Catechesis of the Good Shepherd
The Catechesis of the Good Shepherd takes its name from the parable and image of Jesus that seemed to appeal most to young children, no matter what their race, gender, or socio-economic status. The statue above is representative of the one of the earliest known Christian images, discovered in the catacombs of Rome. The Catechesis of the Good Shepherd is a meeting ground of two mysteries: the mystery of God and the mystery of the child. An interpersonal relationship is always a mystery; it is more so when it involves a relationship with God; when the relationship is between God and the child\ the mystery is greater still. (Sofia Cavalletti, RPOC, p. 30)
Children’s Religious Formation
The Catechesis of the Good Shepherd is an approach to the religious formation of children that is based on the conviction that God and the Child are in relationship. Our role as adults is to protect and nurture this bond. In the Catechesis we present age appropriate themes from the Bible and our liturgy with manipulative materials the children use to internalize and ponder the great mysteries of our faith. We try to put the child in touch with those “sources” through which God reveals and communicates Himself in living form; namely, the Bible and Liturgy, in balanced proportion.(Rebekah Rojcewicz, RPOC, p.28)
Catechesis of the Good Shepherd
Developed by Sofia Cavalletti, an Italian Hebrew scripture scholar, building on the work and methods of Maria Montessori, the Catechesis seeks to give children the guidance and vocabulary which enable them to become aware of their relationship with God and give expression to it. With the Catechesis we help each child to continue to fall in love with God while building community among peers.
Creating an Atrium:
Part of the Deep Formation Process of a Catechist is the creation of the Atrium. The atrium is a calm and peaceful place where time seems to slow down. Children and catechists listen to God together through silence, scripture, liturgy, song, formal and informal prayer,ordinary practical life exercises, and movement In this setting, and given the opportunity children often reveal profound things about God that no one has ever told them. The materials and movement are an aid to their reflections on scripture and liturgy and their rich relationship with God. Most of the materials in an atrium are made by hand by the catechists and faith group associated with the atrium. Making materials by hand and searching for particular items are a deep part of the formation process of the catechists who train approximately 90 – 120 hours for each level.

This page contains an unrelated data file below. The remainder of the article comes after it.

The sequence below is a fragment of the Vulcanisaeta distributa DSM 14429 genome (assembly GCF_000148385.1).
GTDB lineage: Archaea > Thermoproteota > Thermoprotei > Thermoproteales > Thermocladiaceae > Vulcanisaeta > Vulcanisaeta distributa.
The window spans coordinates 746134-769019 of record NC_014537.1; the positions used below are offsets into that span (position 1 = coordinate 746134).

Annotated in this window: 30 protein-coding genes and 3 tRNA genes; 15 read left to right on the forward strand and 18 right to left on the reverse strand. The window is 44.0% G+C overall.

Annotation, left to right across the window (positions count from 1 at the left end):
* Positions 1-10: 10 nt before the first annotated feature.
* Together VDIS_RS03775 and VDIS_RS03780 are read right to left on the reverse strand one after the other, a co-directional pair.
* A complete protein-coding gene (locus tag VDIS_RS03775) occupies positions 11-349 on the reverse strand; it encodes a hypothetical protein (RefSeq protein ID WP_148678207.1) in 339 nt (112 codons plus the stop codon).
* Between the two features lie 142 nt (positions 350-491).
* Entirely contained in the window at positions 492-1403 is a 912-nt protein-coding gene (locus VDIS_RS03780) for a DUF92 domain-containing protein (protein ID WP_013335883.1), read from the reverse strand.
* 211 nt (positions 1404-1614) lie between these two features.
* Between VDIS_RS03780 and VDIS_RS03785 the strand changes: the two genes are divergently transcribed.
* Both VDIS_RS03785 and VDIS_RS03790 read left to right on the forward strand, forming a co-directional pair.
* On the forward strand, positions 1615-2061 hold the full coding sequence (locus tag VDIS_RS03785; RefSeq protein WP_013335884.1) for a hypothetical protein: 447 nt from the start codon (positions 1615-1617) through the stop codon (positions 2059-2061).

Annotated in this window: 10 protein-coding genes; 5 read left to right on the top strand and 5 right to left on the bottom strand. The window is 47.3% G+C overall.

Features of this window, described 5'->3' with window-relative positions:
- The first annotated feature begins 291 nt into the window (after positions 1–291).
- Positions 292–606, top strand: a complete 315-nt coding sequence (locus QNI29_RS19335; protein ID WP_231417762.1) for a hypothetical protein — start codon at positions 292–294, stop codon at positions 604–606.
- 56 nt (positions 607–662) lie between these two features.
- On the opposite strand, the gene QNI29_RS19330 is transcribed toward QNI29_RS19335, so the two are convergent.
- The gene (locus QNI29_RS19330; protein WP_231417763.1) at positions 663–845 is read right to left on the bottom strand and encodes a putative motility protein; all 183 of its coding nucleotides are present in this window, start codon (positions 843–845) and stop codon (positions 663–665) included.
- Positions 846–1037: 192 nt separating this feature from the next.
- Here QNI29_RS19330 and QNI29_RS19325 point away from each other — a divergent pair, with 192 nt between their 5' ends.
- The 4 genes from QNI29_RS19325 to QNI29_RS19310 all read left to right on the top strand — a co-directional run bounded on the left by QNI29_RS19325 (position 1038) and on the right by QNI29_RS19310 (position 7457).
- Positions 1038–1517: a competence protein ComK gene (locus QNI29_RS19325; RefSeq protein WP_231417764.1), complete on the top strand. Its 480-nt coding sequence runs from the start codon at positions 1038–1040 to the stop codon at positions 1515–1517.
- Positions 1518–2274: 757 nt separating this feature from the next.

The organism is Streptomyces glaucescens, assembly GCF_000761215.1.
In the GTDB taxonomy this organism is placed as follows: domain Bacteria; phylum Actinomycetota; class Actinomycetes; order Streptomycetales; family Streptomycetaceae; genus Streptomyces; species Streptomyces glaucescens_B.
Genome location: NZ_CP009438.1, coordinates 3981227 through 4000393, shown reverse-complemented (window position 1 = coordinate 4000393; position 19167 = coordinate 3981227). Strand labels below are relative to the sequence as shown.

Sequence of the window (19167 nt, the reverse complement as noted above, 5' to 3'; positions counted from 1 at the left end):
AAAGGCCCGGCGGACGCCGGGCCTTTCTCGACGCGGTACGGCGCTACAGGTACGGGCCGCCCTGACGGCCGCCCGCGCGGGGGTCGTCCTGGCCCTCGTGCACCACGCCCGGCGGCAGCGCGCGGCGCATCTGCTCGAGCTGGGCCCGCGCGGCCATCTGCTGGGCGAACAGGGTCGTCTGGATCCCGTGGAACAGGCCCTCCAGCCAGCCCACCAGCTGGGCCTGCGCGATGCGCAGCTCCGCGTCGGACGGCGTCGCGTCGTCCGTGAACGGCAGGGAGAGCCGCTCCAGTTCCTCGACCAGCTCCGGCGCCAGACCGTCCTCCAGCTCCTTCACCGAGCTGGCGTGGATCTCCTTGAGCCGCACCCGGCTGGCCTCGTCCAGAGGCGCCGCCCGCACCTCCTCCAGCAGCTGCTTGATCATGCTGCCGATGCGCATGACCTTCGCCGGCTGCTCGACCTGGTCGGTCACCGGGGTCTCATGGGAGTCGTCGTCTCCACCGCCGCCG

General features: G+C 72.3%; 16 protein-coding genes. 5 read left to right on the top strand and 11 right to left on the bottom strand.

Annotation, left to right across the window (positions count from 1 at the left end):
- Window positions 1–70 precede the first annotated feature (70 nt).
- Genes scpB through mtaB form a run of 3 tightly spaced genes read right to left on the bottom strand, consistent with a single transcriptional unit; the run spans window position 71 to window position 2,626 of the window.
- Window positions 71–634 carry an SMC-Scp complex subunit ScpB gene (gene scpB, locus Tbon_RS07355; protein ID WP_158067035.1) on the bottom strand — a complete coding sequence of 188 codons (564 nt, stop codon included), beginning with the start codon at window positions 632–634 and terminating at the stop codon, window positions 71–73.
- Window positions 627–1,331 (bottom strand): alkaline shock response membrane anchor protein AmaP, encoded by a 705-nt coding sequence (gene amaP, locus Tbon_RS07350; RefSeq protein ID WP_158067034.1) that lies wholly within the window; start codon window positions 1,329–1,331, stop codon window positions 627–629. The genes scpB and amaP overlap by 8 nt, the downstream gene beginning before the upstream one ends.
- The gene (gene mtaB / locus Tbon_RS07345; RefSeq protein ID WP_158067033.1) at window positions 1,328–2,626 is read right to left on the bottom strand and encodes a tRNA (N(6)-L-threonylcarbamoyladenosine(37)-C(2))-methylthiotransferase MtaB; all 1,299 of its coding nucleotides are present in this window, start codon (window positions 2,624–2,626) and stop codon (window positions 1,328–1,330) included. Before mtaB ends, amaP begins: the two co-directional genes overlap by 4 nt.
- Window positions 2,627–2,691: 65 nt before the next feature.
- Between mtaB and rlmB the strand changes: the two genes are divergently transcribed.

The role of the adult in the atrium is secondary. It is the child’s own inner guide and teacher, the Holy Spirit, which directs the mind and heart. The importance of the catechist is to place materials within reach and share scripture that fills a particular longing at each stage in a child’s spiritual life. Geography materials of Biblical geography helps place Jesus in time and space.
Children need their own place to work with these essentials and many other key elements of our faith. This place is called an atrium. Montessori coined this term recalling the part of the Early Christian church building where catechumens would gather in preparation to join the church. Each atrium is specially designed with childsized furniture including a prayer table for gathering, a model altar, as well as materials to deepen their familiarity with more parables and the Mass itself. After being presented with new material in a small group,children are free to choose work which particularly speaks to them to foster the growth of their own relationships with God.
The atrium is a place where the child comes to know the great realities of life as a Christian, but also and above all, it is a place where the child begins to live these realities in meditation and prayer. There is nothing of the academic classroom about the atrium; it is not a place for religious instruction but religious life. (Sofia Cavalletti, RPOC, Good shepherd sheepfoldp. 56)
Each level of the child’s work explores the fundamental theme of covenant, God’s call and our response, as reflected in the Bible and as lived in liturgy.